Moses then wrote down everything the LORD had said. He got up early the next morning and built an altar at the foot of the mountain and set up twelve stone pillars representing the twelve tribes of Israel. Then he sent young Israelite men, and they offered burnt offerings and sacrificed young bulls as fellowship offerings to the LORD. Moses took half of the blood and put it in bowls, and the other half he sprinkled on the altar. Then he took the Book of the Covenant and read it to the people. They responded, “We will do everything the LORD has said; we will obey.” Moses then took the blood, sprinkled it on the people and said, “This is the blood of the covenant that the LORD has made with you in accordance with all these words.” (Exodus 24:4-8)

As the priesthood formed, Jehovah revealed more qualities of the blood sacrifices.The book of Leviticus contains instruction on how the priests conducted worship at the tabernacle on behalf of the people. Leviticus chapters 1-7 even gives instructions on selecting the most perfect of animals for these offerings. The emphasis throughout is on God’s holiness.

I am the LORD your God; consecrate yourselves and be holy, because I am holy. Do not make yourselves unclean by any creature that moves about on the ground. (Lev 11:44)

Why is God concerned with the Israelites holiness? How does this connect to the promise given to Abraham of a seed to bless all nations?

Blood purifies

4 the priest shall order that two live clean birds and some cedar wood, scarlet yarn and hyssop be brought for the one to be cleansed.

6 He is then to take the live bird and dip it, together with the cedar wood, the scarlet yarn and the hyssop, into the blood of the bird that was killed over the fresh water.

51 Then he is to take the cedar wood, the hyssop, the scarlet yarn and the live bird, dip them into the blood of the dead bird and the fresh water, and sprinkle the house seven times.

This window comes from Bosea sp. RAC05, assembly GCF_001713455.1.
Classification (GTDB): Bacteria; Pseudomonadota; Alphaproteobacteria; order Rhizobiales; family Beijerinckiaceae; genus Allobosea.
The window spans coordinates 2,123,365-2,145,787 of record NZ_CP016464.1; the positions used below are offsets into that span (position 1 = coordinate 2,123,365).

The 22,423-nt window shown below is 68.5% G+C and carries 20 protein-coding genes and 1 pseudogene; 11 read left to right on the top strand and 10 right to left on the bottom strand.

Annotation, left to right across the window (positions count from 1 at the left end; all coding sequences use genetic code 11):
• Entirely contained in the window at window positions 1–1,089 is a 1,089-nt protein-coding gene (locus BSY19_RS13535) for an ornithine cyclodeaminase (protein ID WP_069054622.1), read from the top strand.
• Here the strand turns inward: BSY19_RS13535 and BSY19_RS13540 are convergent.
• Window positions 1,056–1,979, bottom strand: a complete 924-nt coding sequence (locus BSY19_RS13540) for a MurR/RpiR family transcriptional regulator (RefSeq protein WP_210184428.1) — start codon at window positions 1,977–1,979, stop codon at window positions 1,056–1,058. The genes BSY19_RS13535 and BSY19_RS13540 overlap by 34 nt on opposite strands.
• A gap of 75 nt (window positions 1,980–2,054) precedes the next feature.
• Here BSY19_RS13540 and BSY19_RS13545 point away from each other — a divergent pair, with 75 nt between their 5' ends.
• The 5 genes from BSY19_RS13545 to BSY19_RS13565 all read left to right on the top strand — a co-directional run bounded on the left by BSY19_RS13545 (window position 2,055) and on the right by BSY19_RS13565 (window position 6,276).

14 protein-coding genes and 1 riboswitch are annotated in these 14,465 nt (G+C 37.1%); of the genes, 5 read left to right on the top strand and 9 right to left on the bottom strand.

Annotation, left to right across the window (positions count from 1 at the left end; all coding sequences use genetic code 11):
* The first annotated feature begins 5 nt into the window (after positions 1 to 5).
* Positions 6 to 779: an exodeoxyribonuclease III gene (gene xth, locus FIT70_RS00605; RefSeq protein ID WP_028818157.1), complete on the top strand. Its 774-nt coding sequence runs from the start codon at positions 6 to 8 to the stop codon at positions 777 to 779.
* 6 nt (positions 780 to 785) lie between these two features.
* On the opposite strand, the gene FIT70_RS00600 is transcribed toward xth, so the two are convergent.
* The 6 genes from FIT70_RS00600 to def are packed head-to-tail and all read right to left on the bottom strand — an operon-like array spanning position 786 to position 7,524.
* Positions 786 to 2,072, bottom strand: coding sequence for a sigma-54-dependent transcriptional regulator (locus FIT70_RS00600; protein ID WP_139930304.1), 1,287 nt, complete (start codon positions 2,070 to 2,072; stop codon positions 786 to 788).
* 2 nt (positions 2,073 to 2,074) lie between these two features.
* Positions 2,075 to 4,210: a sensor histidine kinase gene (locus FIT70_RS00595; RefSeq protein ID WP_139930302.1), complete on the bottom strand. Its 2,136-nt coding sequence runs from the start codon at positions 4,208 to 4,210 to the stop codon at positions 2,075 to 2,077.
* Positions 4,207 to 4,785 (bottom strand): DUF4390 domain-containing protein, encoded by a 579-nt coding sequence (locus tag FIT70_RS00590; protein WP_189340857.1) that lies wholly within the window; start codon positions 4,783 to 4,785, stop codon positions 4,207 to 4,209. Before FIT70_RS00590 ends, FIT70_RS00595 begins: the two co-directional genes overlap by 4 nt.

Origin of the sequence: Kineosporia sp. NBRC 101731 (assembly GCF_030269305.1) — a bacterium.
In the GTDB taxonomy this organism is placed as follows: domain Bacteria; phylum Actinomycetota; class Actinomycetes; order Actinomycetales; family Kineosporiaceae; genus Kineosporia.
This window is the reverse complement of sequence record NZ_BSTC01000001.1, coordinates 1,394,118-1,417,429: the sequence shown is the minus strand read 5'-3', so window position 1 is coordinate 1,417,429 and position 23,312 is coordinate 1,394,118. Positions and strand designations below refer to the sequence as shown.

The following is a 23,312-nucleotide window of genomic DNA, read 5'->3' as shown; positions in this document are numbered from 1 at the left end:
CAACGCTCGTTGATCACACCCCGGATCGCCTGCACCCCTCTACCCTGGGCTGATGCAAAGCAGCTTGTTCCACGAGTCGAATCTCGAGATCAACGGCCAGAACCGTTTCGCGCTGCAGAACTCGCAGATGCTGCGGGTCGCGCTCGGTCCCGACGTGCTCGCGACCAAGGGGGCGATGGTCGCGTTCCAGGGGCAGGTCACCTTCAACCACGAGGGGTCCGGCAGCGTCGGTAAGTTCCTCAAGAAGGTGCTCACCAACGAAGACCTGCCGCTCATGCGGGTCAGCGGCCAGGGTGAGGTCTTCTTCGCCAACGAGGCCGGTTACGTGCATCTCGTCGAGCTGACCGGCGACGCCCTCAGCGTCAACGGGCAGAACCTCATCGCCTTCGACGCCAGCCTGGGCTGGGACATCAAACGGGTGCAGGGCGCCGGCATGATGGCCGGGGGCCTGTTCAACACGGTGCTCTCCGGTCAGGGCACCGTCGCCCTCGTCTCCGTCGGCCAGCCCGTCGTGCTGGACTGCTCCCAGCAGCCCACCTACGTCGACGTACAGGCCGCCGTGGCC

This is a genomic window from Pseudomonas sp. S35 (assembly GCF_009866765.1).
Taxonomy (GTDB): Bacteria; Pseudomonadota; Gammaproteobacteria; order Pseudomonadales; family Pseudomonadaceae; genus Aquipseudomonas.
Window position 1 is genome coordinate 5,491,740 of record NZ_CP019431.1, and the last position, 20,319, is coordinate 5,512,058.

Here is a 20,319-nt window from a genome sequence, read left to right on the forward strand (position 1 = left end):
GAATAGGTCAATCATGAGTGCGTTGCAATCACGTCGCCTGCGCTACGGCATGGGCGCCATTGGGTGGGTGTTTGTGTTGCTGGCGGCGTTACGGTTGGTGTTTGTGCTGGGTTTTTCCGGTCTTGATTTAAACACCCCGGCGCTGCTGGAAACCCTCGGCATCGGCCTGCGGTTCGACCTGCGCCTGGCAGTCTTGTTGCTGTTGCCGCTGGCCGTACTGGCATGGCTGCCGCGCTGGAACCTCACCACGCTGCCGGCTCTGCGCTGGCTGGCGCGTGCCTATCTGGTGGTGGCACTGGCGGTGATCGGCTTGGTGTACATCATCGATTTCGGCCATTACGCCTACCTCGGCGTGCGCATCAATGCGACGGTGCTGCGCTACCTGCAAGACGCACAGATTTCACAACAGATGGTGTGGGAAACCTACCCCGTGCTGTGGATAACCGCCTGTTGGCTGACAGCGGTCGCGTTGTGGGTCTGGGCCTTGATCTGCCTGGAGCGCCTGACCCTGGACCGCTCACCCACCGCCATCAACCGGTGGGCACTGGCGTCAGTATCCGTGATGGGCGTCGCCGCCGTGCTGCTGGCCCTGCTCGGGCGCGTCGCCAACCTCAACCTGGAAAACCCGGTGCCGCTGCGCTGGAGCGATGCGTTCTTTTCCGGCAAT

52 He shall purify the house with the bird’s blood, the fresh water, the live bird, the cedar wood, the hyssop and the scarlet yarn. (Lev 14:4, 6, 51-52)

Blood atones for sin

14 He is to take some of the bull’s blood and with his finger sprinkle it on the front of the atonement cover; then he shall sprinkle some of it with his finger seven times before the atonement cover. 15 “He shall then slaughter the goat for the sin offering for the people and take its blood behind the curtain and do with it as he did with the bull’s blood: He shall sprinkle it on the atonement cover and in front of it.

21 He is to lay both hands on the head of the live goat and confess over it all the wickedness and rebellion of the Israelites—all their sins—and put them on the goat’s head. He shall send the goat away into the desert in the care of a man appointed for the task. 22 The goat will carry on itself all their sins to a solitary place; and the man shall release it in the desert. (Lev 16:14, 15, 21, 22)

Blood is life and makes atonement

11 For the life of a creature is in the blood, and I have given it to you to make atonement for yourselves on the altar; it is the blood that makes atonementfor one’s life. 12 Therefore I say to the Israelites, “None of you may eat blood, nor may an alien living among you eat blood.”

13 ” ‘Any Israelite or any alien living among you who hunts any animal or bird that may be eaten must drain out the blood and cover it with earth, 14 because the life of every creature is its blood. That is why I have said to the Israelites, “You must not eat the blood of any creature, because the life of every creature is its blood; anyone who eats it must be cut off.” (Lev 17:11-14)

I find it difficult to grasp that sprinkling blood throughout the house can purify it. My modern thinking does not equate messy blood with cleanliness. It’s difficult to understand how a goat could carry the Israelites sins into the desert. I wonder if they thought so too. Do you find it difficult to grasp that blood painted on the doorposts saved those inside from death? Do you find it hard to grasp that your sins are forgiven through the shed blood of Christ? I do. The Israelites obeyed and had proof that the angel of death had passed over their houses and they were saved. Even if it is hard to understand, God has given us ample proof throughout His word that blood is sacred to Him, it seals covenants, purifies, atones for sin, and is life itself. I believe in the saving power of the blood of Christ. Though it is difficult to understand, I claim it as I reflect on his words ” I am the way, the truth, and the life” (John 14:6). The life is in the blood.

Though it was His divine plan all along to send his son to die, God allowed Satan to think he had defeated the Promised seed by shedding his blood and yet it is this blood of Christ that redeems us. Amazing. As I reflect on the life, death, and resurrection of my Lord and Savior this week, I am peering into the history of God’s view of blood and the lessons given to His people Israel. In part two, we shall see how Jesus himself fulfills all these qualities of sacred blood.

Keep yourself in God’s love, Julie

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April 5, 2009 - Posted by | According to Scripture, Expressions | , ,